Osborne's Spending Review is a huge environmental setback
There was a time (2006, in case we had forgotten) when then opposition leader, now Prime Minister, David Cameron was keen to be photographed with huskies on an environmental research trip to Norway, and to proclaim that his party would lead “the greenest government ever”.
The reality has been something quite different. The day before the COP21 (Conference of Partners) Paris climate talks start to get underway, under the auspices of the UN Framework on Climate Change (UNFCCC), Chancellor George Osborne used his Autumn Statement on the UK government budget to cut support Britain’s renewables sector, hit domestic heat conservation, and undermine a massive carbon capture venture.
In addition, in an under-publicised allied move, the UK Department of Energy and Climate Change (DECC) has slashed its forecasts for new renewable power capacity by more than a third over the coming decade.
You would have thought that this incredible divestment from the fabric of a sustainable, non-carbon future would have made headlines. Not least at a time when the World Meteorological Organisation (WMO) has just announced the “bad news for our planet” that global average temperatures in 2015 are likely to be the warmest on record.
But as with so many other significant measures coming in, or associated with, the Spending Review, the government has managed to deflect increasingly butterfly mainstream media attention away from substance and on to the easy headlines of its apparent tax credits ‘U-turn’ – something that also bears much more critical scrutiny than it has generally received.
As Andrew Sims, New Economics Foundation (NEF) fellow and founder of the New Weather Institute, comments: “Last year renewables globally added more new capacity than coal and gas combined. But, off-trend, the UK is slashing its renewables forecasts.” This says a lot about the government’s intentions, which need to be carefully examined and soundly challenged.
First, the bigger picture. Despite its poor economic prospects and long-term safety risks, the heavily lobbying nuclear industry and its incoming overseas operators will receive huge handouts from the taxpayer at the same time as backing for renewables is being cut.
Last month (October 2015), the government, having long denied nuclear subsidies publicly, let the cat out of the bag in a small footnote to the announcement of a French-Chinese deal to build a new nuclear power station at Hinkley point. “The government confirms that it is not continuing the ‘no public subsidy policy’ [for nuclear power] of the previous administration,” it coyly declared.
The day before, energy minister Andrea Leadsom had said: “It is vital that industries over time stand on their own two feet. I don’t think anyone here would advocate an industry that only survives because of a subsidy paid by the bill payer.” But she wasn’t talking about nuclear, coal or gas. She was seeking to get her government off the hook of an 87% cut to support for solar power, and the loss of around 1,000 jobs in the sector, just as it is on the verge of becoming cheaper than gas.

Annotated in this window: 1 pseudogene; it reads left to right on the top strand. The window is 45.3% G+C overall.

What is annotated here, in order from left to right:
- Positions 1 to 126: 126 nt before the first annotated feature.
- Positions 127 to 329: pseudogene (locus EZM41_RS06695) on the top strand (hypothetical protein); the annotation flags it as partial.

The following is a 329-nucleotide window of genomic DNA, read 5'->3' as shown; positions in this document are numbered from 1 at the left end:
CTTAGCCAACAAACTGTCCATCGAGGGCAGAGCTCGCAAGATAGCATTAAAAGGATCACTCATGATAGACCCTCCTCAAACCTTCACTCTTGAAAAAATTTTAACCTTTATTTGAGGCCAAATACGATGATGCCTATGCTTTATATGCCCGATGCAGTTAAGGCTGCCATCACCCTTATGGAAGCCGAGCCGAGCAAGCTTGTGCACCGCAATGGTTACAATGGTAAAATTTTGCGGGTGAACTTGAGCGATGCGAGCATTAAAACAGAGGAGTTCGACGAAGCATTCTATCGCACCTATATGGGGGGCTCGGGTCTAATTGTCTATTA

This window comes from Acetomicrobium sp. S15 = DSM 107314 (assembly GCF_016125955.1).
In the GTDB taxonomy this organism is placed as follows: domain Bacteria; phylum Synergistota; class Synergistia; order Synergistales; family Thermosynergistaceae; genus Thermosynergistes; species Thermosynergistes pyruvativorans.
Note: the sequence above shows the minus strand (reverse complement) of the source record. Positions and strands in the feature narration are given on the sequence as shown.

As Guardian environment editor Damian Carrington commented at the time: “Down in the bunker, ministers are hacking back successful, cheap clean energy and throwing enormous subsidies at failed, expensive nuclear power. As ever the missing guest at this gloomy party is energy efficiency, the best of all energy policies.”
Scottish Government energy minister Fergus Ewing, whatever his shortcomings in embracing a fully non-carbon future, has sensibly declared: “[We are] opposed to new nuclear capacity in Scotland. It would divert billions from renewables, where we have a key competitive advantage.”
Now back to the Autumn Statement. Almost unnoticed, the chancellor has slashed funds for draft proofing and insulation, despite the importance of energy conservation and a 15% rise in deaths of vulnerable people from cold homes. The tax support for cooperative solar power initiatives goes this weekend, while shale gas extraction expands.
Most dramatically, without actually mentioning this in parliament, the Chancellor has cut the entire £1 billion funding for the UK’s Carbon Capture and Storage programme (CCS) – which will completely devastate the industry and is the exact opposite of what the Conservative 2015 general election manifesto promised: ““We will protect our planet for our children…committing £1 billion for carbon capture and storage.”
As Phillip Pearson, a senior policy officer in the Trade Union Congress’s Economic and Social Affairs Department. commented: “The Prime Minister will go to the Paris climate change treaty talks next Monday first having crushed the UK’s renewable energy and now its carbon capture industries. The TUC had initially welcomed today’s relief package for energy intensive industries, such as steel. But now, in private phone calls to industry, the government has revealed that it has scrapped public investment in a vital breakthrough technology for our foundation industries like steel, cement and chemicals, with massive energy bills and carbon emissions.”
George Osborne also used the projected 94% fall in world oil prices to have a dig at the Scottish government, failing to note that the damaging impact of this on Britain as a whole results from the consistent failure of UK governments to create contingency funds to insure against price fluctuations and enable the much-needed transition away from carbon dependence.
This is where the debate really needs to move – towards investment in a post-fossil fuel economy and society. At present, we are being led backwards.
© Simon Barrow is co-director of Ekklesia.
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